I just thought “I can’t live with this, I can’t live with myself. I don’t know what to do. I don’t know what to do”. It was despair. My parents didn’t know what to do with their once gorgeous baby. My brother wrote me a note saying; “I can’t do this anymore. I love you, and I want you to get better, but I can’t watch you kill yourself”.

I kept running out of that psych ward and taking overdoses, until it got so bad the psychiatrist put me on a section three, which means you’re not allowed to leave the psych ward for a year unless the court decides that you can.

I was put in prison, in my mind, and literally.

I got moved to a more secure ward where they sent teenage criminals and people with eating disorders who were dying. It was very traumatic.

I was far away from my family; only seventeen. And they put me on every medication.

I got every diagnosis, from schizophrenia to trichotillomania, which is when you pull out the hair. Anxiety. Depression. Everything. I got put on all different medications, which gave me really bad side effects.

I really really struggled, and I remember pacing like a caged lion … up and down and up and down … because I had nothing else to do.

There was no programme. There was no-one there for me.

I felt completely alone. I felt isolated. I felt scared. I felt like the only way out of this would be to die.

It got darker and darker to the point where I had two nurses on me, because of my suicidal attempts there. I went back to the other teenage psych ward, which was less secure. Very traumatising things happened there; I got offered cocaine, I got beaten up, amongst other things.

My parents started losing hope and I made my sisters very scared.

I was in treatment. I’d had enough. I didn’t want to be in the world, I didn’t want to be around people. I didn’t like myself. I hated the way I looked. I hated the way I was. I thought I could never have a nine-to-five job, I thought I would never be able to do anything. So that was it.

What changed for me was when I realised that day, the day after I overdosed, I had this one nurse in ICU (’cause I was on liver treatment). She said to me, “God loves you, and he always will”.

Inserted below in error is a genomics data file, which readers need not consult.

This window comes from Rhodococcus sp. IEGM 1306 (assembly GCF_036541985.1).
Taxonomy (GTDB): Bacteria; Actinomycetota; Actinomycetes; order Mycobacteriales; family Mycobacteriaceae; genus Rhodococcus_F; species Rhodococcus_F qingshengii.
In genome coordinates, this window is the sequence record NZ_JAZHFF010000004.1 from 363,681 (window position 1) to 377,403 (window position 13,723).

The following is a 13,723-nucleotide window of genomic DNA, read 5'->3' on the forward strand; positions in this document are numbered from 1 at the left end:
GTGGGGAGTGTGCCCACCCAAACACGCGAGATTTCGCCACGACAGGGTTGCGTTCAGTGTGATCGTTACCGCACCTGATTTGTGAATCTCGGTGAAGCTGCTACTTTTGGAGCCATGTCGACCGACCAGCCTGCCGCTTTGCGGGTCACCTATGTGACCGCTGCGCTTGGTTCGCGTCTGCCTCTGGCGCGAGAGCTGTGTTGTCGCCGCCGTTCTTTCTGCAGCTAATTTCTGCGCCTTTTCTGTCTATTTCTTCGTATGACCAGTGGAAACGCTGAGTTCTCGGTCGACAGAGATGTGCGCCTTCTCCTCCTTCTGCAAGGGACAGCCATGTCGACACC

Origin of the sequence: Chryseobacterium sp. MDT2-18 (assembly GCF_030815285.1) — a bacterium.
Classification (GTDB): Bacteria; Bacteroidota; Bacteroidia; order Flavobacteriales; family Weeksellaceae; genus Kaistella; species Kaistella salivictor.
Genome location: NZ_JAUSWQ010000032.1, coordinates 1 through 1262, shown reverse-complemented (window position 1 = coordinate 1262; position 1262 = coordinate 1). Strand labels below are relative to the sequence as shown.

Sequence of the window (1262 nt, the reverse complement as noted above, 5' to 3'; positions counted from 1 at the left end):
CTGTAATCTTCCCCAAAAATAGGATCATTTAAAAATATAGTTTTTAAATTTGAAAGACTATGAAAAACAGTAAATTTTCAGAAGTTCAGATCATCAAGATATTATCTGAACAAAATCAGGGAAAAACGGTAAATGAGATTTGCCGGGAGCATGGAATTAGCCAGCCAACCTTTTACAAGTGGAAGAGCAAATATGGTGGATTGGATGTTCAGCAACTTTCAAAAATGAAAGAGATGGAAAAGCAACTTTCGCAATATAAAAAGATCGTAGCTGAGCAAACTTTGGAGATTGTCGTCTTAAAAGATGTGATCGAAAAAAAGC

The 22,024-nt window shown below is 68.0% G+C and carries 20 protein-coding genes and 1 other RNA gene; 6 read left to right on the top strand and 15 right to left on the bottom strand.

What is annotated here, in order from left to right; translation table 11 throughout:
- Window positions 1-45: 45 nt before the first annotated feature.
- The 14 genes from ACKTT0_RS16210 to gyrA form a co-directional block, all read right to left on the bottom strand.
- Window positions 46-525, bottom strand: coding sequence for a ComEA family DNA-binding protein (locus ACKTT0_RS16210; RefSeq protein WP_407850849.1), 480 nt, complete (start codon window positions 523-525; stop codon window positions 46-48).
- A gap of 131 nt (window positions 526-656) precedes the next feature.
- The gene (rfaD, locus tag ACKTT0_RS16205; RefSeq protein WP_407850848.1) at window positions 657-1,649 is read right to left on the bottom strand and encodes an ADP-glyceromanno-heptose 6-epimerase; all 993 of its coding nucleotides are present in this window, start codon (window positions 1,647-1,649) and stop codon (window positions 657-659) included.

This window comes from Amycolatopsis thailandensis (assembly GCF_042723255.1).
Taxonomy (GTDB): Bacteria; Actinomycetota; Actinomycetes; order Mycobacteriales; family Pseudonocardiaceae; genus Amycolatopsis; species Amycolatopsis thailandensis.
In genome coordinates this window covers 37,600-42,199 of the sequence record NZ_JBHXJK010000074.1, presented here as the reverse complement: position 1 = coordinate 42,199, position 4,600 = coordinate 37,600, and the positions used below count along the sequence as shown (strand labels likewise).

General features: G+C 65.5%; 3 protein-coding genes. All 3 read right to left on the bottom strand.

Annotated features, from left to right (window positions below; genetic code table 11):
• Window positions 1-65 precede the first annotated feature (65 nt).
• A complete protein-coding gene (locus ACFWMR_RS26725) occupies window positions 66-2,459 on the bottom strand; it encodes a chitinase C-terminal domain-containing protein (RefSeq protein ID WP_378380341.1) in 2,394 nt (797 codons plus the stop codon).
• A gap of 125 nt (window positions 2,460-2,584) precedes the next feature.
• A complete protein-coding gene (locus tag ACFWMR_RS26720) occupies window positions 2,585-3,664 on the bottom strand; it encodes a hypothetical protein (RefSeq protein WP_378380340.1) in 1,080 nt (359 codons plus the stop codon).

I was given an ultimatum by my family; you either go back to treatment, stay clean, stay sober and get better, and we’ll support you, or that’s it. We’re really sorry. If you do anything again, we’re not paying for liver treatment. You’ll be on the streets.

I was very in-between, choosing which option, ’cause I was feeling so hopeless. But I chose treatment, because of this one nurse.

I’ve always been a spiritual person and there was always that fight in me even through the difficult times. There was always that innate health — that healthy part of me inside of me. But I just couldn’t see it. It was like someone had blindfolded me.

And now I could finally see.

This only happened for me like six months ago,

I saw that actually, I’m so resilient.

And that there was that resilience in me from when I was a baby.

I can do things. I can help people. I can help myself. I can believe in myself. I can do things in life and I can make a difference.

And that is when things started changing. I now volunteer, very often, in The Domestic Animal Rescue Group in Cape Town. I have a life now.

I have friends. I have people that love me for who I am. I believe in myself now.

Every morning I get out of bed, get on my knees and say, “Jess, you’re amazing. You deserve love. You can give love. You can do this”. That’s what I tell myself. Every time I get in my car, I say to myself, “YOU CAN DO THIS”.

It’s my own drive, and determination, it’s a change of thinking. Every time I think of something negative, I turn it into something positive. So if I think “oh damn, I’m exhausted”, it’s like I don’t think I can get through this day of work, I’ll be like OMG. Thank God, I have a purpose. How lucky am I to have a purpose.